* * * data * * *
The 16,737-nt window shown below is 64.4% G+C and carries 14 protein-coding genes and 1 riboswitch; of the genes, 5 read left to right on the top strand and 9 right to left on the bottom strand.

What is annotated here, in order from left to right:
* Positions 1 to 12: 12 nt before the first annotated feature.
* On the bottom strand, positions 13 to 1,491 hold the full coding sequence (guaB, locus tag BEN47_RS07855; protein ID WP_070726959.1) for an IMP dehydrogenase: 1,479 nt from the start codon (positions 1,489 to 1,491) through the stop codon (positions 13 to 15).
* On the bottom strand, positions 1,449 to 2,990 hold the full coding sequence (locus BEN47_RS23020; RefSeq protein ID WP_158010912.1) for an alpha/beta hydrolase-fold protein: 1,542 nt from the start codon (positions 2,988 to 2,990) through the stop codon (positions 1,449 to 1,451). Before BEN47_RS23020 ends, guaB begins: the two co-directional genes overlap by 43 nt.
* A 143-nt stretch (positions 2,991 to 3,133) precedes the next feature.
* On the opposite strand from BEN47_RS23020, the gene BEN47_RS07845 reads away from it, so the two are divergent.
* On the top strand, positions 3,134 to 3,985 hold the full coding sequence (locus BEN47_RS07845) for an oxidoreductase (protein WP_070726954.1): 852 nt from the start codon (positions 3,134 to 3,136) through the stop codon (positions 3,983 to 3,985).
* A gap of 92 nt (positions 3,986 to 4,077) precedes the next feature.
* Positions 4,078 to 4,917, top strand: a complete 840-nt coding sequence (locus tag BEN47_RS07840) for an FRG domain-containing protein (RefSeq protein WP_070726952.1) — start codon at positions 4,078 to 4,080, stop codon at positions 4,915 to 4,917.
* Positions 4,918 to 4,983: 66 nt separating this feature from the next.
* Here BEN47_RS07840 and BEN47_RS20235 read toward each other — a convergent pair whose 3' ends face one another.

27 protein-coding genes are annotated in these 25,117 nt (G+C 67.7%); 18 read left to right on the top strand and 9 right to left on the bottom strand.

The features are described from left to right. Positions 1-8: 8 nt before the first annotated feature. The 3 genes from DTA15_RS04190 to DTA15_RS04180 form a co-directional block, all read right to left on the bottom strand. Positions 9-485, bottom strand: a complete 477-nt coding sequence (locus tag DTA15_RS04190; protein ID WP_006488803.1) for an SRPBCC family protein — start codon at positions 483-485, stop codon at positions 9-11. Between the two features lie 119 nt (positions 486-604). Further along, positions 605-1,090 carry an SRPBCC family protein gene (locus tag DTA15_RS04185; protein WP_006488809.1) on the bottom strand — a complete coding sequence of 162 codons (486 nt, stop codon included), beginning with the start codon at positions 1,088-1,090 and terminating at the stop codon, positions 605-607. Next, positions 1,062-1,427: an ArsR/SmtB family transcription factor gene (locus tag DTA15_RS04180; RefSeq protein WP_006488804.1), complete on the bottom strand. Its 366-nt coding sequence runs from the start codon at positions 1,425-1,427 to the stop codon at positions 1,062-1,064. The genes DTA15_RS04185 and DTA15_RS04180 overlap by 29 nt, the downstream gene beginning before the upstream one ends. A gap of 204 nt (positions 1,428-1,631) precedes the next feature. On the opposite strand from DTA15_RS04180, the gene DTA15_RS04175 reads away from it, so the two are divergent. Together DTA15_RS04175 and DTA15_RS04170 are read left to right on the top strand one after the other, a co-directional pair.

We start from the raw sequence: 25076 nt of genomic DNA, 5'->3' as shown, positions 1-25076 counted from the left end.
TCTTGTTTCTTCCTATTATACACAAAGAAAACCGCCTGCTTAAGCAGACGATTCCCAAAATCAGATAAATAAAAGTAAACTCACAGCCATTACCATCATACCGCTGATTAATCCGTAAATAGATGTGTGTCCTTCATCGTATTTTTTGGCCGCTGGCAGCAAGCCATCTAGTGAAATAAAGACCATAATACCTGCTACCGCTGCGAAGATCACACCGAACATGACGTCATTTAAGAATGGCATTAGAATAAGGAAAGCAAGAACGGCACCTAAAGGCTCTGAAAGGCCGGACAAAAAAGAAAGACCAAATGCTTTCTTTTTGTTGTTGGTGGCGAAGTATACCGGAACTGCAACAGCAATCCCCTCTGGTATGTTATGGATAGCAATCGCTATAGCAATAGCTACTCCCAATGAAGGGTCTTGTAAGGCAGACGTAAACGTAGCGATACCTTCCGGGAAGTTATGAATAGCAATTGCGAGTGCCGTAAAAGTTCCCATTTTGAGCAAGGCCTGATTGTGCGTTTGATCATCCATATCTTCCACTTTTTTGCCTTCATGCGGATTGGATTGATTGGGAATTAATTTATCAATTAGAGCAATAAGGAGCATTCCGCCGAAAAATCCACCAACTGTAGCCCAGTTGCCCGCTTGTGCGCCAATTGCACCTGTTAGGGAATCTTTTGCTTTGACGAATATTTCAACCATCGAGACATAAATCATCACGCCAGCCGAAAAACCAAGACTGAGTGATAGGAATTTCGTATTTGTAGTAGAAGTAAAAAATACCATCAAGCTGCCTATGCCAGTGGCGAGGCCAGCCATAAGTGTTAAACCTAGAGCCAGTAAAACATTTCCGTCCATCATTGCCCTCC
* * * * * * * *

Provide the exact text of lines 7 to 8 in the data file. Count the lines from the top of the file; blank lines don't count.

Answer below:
* On the opposite strand from BEN47_RS23020, the gene BEN47_RS07845 reads away from it, so the two are divergent.
* On the top strand, positions 3,134 to 3,985 hold the full coding sequence (locus BEN47_RS07845) for an oxidoreductase (protein WP_070726954.1): 852 nt from the start codon (positions 3,134 to 3,136) through the stop codon (positions 3,983 to 3,985).